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Employee Newsletter November 21, 2005 : Vol. 30, No. 7
14

KU approaching centennial of historic helium isolation

Professor's discovery helped float an industry

By Roger Martin

As viewers of the Macy's Thanksgiving Day Parade ogle Jimmy Neutron or Cheeseasaurus Rex on Nov. 24, they may want to pause to remember a KU chemistry professor and assistant who helped the giant balloons stay afloat with a discovery they made 100 years ago next month.

On Dec. 7, 1905, the professor, Hamilton Cady, and assistant David McFarland, found a staggering amount of helium in a sample of natural gas taken from a wellhead in Dexter – 1.84 percent, according to KU emeritus chemistry professor Grover Everett.

It was far more than the mere traces extracted 10 years before from a uranium mineral called clevite, Everett says.

And it was enough, in fact, to lead to its eventual use in products of greater utility than balloons, and for purposes more profound than making a voice sound squeaky.

Yet Cady and McFarland "had no ideas for its commercial use," says Everett.

In the late 1990s, Everett applied to the American Chemical Society asking that Bailey Hall, where Cady and McFarland made their discovery, be designated a National Historic Chemical Landmark.

Bailey received the designation in 2000. About 40 such landmarks exist across the nation.

The story starts with the residents of Dexter whooping it up in May 1903, when a newly drilled well spewed natural gas.

Soon, they found something was wrong with their gas. When a burning bale of hay was pushed into the plume of the gaseous geyser, the gas didn't ignite.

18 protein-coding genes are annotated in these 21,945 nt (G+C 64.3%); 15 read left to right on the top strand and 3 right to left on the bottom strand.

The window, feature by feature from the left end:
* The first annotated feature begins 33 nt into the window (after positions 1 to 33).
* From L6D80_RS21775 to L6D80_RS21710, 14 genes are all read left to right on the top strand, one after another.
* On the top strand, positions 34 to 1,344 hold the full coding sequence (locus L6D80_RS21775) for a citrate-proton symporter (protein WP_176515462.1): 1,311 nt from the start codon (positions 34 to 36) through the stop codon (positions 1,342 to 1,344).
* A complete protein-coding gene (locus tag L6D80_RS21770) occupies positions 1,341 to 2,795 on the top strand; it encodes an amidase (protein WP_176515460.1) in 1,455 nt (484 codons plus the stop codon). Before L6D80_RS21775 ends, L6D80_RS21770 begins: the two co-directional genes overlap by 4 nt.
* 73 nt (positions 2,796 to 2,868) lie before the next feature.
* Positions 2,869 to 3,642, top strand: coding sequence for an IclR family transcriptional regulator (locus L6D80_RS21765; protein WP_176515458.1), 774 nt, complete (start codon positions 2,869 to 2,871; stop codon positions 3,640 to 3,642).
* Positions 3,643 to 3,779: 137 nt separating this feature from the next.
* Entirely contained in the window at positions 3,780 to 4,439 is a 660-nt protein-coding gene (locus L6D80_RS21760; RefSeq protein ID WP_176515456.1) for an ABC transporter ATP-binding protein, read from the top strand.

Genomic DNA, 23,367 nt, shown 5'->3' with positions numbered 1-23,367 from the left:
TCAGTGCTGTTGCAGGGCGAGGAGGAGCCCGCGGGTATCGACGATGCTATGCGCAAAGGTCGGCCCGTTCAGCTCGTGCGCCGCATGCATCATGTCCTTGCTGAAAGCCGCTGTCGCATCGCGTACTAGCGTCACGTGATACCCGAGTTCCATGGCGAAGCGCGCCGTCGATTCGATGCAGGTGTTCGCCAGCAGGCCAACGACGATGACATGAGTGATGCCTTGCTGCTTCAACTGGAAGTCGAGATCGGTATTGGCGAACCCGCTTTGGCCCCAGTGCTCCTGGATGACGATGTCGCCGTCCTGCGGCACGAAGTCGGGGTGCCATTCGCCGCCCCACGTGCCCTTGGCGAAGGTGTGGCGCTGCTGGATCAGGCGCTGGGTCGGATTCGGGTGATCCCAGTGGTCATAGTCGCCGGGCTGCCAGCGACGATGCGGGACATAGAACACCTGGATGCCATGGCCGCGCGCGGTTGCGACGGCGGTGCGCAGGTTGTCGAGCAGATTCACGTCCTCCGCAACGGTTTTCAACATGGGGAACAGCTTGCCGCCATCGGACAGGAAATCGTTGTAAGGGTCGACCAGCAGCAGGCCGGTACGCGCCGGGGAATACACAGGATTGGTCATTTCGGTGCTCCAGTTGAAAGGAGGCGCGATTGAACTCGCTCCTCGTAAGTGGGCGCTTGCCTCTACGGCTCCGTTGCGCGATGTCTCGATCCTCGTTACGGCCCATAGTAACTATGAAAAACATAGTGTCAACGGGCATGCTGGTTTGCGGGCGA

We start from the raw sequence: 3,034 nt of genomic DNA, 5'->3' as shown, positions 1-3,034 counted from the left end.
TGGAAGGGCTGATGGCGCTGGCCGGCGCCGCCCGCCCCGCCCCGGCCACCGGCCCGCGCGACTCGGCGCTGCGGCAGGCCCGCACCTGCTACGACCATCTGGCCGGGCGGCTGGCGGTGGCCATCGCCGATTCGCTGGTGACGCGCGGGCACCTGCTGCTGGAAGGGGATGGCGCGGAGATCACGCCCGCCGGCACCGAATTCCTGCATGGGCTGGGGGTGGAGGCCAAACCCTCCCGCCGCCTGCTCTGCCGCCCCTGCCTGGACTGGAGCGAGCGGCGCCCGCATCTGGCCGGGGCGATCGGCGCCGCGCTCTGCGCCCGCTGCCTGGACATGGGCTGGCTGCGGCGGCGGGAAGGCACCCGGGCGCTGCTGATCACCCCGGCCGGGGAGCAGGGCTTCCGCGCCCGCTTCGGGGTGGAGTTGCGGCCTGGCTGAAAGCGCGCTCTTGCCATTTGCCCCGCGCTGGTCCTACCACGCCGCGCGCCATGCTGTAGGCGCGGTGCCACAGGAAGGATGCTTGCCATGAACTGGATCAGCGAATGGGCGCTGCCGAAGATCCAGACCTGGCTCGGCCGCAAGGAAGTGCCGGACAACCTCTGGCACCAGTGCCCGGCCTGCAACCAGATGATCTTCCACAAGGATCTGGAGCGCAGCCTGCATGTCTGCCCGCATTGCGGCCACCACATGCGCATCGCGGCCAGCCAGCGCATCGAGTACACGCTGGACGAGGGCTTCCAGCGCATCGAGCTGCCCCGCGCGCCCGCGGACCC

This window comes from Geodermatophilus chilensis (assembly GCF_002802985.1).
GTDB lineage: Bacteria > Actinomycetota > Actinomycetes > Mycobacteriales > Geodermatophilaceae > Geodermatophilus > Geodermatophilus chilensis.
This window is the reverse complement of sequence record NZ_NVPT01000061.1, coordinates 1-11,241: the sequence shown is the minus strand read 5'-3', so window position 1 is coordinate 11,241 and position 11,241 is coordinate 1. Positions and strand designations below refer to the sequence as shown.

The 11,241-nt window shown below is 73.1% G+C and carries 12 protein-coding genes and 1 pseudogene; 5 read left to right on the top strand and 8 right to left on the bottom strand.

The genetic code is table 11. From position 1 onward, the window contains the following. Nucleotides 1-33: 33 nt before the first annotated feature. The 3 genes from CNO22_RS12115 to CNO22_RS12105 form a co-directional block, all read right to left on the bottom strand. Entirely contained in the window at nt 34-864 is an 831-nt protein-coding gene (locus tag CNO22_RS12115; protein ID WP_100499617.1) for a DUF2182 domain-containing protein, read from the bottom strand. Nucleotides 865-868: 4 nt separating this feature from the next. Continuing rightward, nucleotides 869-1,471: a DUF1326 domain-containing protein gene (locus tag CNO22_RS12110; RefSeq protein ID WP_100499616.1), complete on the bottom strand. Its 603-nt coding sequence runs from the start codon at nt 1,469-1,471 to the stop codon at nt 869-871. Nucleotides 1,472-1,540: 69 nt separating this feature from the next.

KU geology professor Erasmus Haworth, also Kansas state geologist at the time, brought samples of the gas to Chemistry Hall at KU – today called Bailey Hall.

Two years later, Cady and McFarland found that the gas contained 15 percent methane, 72 percent nitrogen and about 10 percent other inert gases beside helium.

In 1907, Everett said, Cady presented the research results, declaring that "helium is no longer a rare element but a common element existing in goodly quantities for uses yet to be found for it."

Through the years, those uses were found – and an industry founded.

A commercial helium plant that could churn out liquid helium in quantity was established in 1965 in Otis – 165 miles, as the crow flies, from Dexter.

By 2002, 3.5 billion cubic feet of helium gas would be extracted annually from natural gas taken from fields worldwide, according to www.answers.com.

The first popular use for helium was to float blimps. Though helium was only 92 percent as buoyant as hydrogen, it would not burn.

In World War II, Everett said, listening devices lowered into the ocean from these blimps could detect enemy submarines up to five miles away.

Helium is useful to scuba divers, Everett said. When their tanks contain a mix of nitrogen and oxygen, they risk the bends if they surface too quickly. A helium-oxygen mix doesn't create the same problems.

Some 20 percent of all the helium collected is liquefied for use in magnetic resonance imaging equipment, Everett said.

Helium gas is also used in some forms of high-speed welding.

Helium gets its name from a Greek root, "helios," meaning "sun," because it was first detected on the sun's surface in 1868.

Many of the modern uses of helium require that it be a liquid. To make it liquefy requires dropping the temperature to about 452 below zero Fahrenheit, Everett says.

As a liquid, helium cools the instrument's electromagnets, helping them create sharper images in less time.

Of all the helium produced today, Everett said, 60 percent is liquefied and used as a coolant.

Copyright 2005, an official employee publication from the Office of University Relations.

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